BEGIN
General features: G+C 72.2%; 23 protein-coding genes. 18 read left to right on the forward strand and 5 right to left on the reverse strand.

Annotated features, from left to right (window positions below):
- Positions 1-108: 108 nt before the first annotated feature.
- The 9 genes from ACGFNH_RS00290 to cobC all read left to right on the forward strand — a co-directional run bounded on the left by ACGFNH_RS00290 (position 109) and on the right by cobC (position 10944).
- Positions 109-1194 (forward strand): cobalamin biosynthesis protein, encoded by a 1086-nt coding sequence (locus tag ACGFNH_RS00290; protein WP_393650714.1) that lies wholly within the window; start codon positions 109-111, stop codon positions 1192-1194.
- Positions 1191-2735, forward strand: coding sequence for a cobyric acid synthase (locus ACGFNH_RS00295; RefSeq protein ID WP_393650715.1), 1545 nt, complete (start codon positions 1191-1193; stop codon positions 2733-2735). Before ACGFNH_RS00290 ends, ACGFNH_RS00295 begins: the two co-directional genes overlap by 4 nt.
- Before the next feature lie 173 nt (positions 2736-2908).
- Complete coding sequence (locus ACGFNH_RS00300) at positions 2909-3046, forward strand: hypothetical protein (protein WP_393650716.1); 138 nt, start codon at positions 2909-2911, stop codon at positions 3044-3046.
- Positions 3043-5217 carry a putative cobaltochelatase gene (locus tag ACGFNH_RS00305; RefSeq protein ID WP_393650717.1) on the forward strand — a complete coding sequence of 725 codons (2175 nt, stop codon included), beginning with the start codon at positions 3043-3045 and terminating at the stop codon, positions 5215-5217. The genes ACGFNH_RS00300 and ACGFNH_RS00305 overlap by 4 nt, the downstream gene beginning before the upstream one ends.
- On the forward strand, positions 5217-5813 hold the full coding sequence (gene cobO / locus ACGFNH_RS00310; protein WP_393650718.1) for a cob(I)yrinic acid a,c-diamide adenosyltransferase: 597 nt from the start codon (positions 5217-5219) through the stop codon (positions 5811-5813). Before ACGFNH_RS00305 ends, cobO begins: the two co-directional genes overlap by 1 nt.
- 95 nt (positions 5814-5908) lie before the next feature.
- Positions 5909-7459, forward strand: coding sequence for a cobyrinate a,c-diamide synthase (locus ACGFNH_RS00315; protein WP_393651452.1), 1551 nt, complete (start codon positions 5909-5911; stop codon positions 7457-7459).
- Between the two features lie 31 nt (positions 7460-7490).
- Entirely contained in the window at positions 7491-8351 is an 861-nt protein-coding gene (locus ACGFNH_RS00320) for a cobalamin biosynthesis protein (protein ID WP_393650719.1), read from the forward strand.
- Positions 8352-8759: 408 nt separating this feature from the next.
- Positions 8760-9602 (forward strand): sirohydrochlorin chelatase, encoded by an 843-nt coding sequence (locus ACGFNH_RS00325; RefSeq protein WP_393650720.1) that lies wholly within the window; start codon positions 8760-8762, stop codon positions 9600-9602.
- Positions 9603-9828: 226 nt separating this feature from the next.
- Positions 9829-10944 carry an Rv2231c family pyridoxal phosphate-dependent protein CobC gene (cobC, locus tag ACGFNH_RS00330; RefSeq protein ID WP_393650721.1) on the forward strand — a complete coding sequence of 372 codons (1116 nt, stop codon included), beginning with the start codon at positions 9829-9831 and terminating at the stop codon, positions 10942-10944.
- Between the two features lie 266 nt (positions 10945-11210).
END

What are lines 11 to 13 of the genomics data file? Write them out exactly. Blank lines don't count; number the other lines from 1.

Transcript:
- 95 nt (positions 5814-5908) lie before the next feature.
- Positions 5909-7459, forward strand: coding sequence for a cobyrinate a,c-diamide synthase (locus ACGFNH_RS00315; protein WP_393651452.1), 1551 nt, complete (start codon positions 5909-5911; stop codon positions 7457-7459).
- Between the two features lie 31 nt (positions 7460-7490).